Whistleblowing: Italian DPA fines “La Sapienza” University € 30,000

The Italian DPA fined La Sapienza University in Rome € 30,000 for having spread the names of two individuals who had reported potential wrongdoings online. In doing so, the DPA stressed the importance of employers adopting adequate technological procedures for ensuring the the anonymous reporting of potentially illicit behaviour, also known as whistleblowing. Specifically the Garante stated that employers should, “verify that the technical/organisational measures and the software used are adequate to protect the confidentiality of the complainant.”

The Garante Privacy found that the data breach had occurred due to inadequate technical measures (in this case, access controls) and pointed out that “according to the Regulation, it is primarily the responsibility of the data controller (in this case the University) – taking into account the nature, object, context and purpose of the processing – to implement technical and organizational measures to ensure a level of security appropriate to the risk. These include a procedure to regularly test, verify and evaluate the effectiveness of the measures taken. In the case in point, on the other hand, the university limited itself to implementing the design choices made by the supplier of the application, which did not provide for the encryption of personal data (identity of the reporter, information relating to the report, any attached documentation), nor the adoption of a transmission protocol that would guarantee secure communication, both in terms of confidentiality and integrity of the data exchanged, and the authenticity of the website displayed by the reporter. The seriousness of the violation is exacerbated by the particular confidentiality regime established by the rules on whistleblowing, precisely for the greater protection of those concerned.”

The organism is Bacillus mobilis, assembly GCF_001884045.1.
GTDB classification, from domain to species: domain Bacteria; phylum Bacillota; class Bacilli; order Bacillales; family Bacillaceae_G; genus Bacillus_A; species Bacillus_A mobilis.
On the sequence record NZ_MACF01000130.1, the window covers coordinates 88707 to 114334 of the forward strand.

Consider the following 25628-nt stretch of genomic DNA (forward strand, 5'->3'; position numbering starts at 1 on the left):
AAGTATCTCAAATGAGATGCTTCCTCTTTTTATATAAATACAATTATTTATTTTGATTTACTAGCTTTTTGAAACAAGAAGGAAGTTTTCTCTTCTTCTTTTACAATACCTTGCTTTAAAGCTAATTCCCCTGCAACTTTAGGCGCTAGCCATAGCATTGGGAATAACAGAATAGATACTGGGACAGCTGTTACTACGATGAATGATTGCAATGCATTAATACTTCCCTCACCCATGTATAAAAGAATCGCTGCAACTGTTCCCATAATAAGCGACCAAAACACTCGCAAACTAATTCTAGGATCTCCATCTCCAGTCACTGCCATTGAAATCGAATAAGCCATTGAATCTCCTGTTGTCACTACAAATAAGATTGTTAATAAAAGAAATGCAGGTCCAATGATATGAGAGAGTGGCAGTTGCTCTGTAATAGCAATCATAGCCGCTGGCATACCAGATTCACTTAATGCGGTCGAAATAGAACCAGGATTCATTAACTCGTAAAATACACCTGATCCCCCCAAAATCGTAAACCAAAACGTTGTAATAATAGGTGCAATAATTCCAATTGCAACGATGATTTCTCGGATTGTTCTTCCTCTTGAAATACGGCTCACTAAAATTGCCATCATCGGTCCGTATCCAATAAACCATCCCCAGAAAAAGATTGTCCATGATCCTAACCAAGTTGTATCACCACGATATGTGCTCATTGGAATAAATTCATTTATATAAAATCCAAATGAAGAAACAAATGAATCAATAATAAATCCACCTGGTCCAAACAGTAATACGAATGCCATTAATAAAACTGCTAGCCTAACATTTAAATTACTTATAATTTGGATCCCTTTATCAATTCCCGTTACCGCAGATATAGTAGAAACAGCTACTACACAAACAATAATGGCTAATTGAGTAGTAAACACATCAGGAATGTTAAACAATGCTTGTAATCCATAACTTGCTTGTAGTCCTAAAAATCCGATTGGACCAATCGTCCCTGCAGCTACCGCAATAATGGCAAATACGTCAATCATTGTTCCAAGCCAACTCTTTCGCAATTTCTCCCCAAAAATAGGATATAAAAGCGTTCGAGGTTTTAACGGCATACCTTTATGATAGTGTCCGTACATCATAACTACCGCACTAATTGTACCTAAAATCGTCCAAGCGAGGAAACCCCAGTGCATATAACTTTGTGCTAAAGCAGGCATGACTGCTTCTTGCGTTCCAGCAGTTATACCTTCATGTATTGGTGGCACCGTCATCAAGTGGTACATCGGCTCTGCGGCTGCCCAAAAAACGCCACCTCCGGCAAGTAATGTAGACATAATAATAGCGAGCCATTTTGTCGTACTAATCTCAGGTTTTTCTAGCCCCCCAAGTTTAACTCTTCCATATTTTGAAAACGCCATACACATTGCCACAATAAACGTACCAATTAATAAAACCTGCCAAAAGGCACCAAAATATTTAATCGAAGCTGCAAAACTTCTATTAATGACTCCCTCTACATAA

The university informed that as a result of a software update of the platform, access permissions to some internal web pages of the whistleblowing portal had been overwritten. This resulted in making the names and data of those who filed reports to be visible and also even indexed on certain search engines until the university remedied the situation.

You can consult the Italian DPA’s press release here and the decision here.

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